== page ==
I’m driving with my husband on a beautiful day after having Thai food (my favorite) and all seems well until I remember a recent mistake.
My inner critic speaks up with harsh words and suddenly my inner sky turns from blue to gray. One accusation can have the power to darken my whole day. Has this ever happened to you?
In the past, this often would have sent me into a spiral of shame and guilt. But on this occasion, I had a different reaction. Seven unexpected words came to my mind in response to my inner critic, “We don’t talk to people that way.”
This is a sentence I’ve heard moms say to their children when they speak in hurtful ways. These words are usually followed by three more, “Say you’re sorry.” For the first time ever, I make my inner critic apologize to me.
This feels a little cheesy, but it’s also unexpectedly freeing. The harshness and condemnation disappear and, in their place, come compassion and grace. We teach our children not to harm others with their words. Why is it okay to harm ourselves with them?
In the past I’ve either yielded to my inner critic or argued with her. But I forget you can’t reason with someone who’s immature (and my inner critic certainly is). In those situations, simplicity, clarity, and gentle firmness work better.
10 simple but powerful words to say to your inner critic…
We don’t talk to people that way. Say you’re sorry.
So, how do we talk to people?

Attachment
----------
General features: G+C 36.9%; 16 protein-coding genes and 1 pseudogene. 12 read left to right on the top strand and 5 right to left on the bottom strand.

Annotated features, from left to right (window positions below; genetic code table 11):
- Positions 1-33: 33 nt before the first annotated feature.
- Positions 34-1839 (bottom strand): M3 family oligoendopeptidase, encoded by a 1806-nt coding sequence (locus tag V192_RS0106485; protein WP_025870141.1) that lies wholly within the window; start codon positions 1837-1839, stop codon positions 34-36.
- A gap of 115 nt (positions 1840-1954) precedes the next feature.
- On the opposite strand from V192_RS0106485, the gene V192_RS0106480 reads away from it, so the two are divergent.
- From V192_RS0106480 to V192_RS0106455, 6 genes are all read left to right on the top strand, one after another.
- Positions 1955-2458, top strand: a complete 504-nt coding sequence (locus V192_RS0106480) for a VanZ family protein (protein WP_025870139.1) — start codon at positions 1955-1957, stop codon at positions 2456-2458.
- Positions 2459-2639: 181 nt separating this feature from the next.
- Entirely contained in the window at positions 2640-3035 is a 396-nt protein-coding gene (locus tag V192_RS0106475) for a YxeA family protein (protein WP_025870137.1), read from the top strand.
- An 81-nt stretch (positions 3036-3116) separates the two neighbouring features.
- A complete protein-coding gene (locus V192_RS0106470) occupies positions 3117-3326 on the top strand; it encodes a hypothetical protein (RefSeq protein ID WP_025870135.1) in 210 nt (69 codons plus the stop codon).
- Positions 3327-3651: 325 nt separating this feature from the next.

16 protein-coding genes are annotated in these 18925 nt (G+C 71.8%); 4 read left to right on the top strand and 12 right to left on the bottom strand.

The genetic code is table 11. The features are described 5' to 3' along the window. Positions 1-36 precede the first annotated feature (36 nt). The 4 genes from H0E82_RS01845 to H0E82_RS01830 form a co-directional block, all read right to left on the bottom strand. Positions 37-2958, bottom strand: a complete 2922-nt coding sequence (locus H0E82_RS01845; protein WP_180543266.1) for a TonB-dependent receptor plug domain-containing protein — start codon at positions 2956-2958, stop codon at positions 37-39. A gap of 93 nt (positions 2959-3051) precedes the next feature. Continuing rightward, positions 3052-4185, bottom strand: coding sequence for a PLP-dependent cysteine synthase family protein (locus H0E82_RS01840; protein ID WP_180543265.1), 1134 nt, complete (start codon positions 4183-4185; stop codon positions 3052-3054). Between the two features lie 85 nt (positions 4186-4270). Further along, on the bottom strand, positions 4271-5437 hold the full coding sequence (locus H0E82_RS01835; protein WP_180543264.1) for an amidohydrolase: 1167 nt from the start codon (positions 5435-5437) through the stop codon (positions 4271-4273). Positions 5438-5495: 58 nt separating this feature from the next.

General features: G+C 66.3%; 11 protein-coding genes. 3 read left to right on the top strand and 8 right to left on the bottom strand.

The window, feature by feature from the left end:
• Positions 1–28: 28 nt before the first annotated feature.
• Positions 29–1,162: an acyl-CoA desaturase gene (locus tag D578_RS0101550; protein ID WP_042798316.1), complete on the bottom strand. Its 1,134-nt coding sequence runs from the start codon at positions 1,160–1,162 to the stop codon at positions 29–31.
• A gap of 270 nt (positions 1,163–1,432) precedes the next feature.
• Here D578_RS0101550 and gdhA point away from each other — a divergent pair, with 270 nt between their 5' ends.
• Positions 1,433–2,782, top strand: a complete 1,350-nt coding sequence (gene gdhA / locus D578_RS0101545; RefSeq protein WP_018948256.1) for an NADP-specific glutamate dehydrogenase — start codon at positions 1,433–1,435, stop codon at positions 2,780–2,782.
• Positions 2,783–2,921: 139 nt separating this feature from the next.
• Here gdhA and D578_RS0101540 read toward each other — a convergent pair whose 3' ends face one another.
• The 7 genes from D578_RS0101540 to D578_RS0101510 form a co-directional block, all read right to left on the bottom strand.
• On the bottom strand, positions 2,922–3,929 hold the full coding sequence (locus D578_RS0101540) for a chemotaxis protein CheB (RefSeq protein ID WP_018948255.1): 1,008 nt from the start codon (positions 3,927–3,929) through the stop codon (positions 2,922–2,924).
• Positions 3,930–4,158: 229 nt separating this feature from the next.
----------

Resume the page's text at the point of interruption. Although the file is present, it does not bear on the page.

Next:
We talk to them with kindness and compassion, encouragement and care, with understanding and a desire for their good. We extend grace to their humanness, comfort them when they’re struggling, cheer them on when they’re working hard, and see the best in them even in their worst moments.
What if we did the same for our own hearts?
Research shows that people who are compassionate to themselves also tend to be more compassionate to others. This makes sense to me. I also believe that the God who doesn’t want us speaking unkindly to each other desires us to treat ourselves with the same care we would show to any other beloved child of His.
Will you try this with me? Next time your inner critic tries to accuse, belittle, or shame you, pause and say, “We don’t talk to people that way. Say you’re sorry.” Then help her find words that are in alignment with the heart of God.
In my situation that sounded like, “You made a mistake but that doesn’t change who you are or how much you’re loved. You’re already forgiven. Let’s try again.”
What does your heart need to hear today? Whatever it is, speak it to yourself. You don’t have to wait for someone else to say it to you. Here’s what I’m learning: Your inner critic has the capacity to transform into your inner encourager.
Criticism tears down.
Encouragement builds up.
Encouragement brings hope.
Criticism sees what’s wrong.
Encouragement helps make things right.
Criticism points a finger at our failures.
Encouragement points us to our faithful Jesus.
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